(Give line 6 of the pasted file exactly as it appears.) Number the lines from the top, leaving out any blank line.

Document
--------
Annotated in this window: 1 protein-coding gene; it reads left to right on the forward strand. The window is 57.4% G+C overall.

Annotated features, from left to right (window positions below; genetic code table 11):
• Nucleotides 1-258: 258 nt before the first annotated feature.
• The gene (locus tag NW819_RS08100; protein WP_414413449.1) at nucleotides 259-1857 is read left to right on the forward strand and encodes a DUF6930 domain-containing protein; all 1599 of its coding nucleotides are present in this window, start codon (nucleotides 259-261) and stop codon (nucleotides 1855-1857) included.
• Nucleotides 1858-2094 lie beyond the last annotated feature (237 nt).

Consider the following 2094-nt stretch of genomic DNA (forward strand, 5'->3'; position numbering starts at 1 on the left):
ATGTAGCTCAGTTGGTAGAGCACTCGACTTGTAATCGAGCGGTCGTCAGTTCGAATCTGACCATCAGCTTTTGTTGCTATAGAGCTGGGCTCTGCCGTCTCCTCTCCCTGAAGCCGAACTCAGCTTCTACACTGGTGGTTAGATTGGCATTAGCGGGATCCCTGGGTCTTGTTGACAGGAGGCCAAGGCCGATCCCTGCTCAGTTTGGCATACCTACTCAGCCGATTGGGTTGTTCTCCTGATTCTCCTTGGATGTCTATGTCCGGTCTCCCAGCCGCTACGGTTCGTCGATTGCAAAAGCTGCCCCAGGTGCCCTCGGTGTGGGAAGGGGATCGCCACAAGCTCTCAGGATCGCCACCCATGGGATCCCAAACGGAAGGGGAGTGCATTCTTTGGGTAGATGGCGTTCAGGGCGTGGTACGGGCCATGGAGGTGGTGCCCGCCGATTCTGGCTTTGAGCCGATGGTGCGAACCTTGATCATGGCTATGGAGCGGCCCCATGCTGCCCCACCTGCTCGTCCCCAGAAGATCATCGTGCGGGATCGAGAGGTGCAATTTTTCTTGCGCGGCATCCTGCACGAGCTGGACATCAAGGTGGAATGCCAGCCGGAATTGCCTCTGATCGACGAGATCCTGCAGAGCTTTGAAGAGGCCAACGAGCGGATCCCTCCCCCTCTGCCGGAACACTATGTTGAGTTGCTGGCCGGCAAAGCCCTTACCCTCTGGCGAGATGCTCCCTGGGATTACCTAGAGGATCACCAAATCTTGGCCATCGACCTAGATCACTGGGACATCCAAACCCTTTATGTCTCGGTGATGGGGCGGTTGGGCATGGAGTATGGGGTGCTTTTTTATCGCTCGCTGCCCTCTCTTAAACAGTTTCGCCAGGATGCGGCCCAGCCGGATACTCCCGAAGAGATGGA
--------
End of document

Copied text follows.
Consider the following 2094-nt stretch of genomic DNA (forward strand, 5'->3'; position numbering starts at 1 on the left):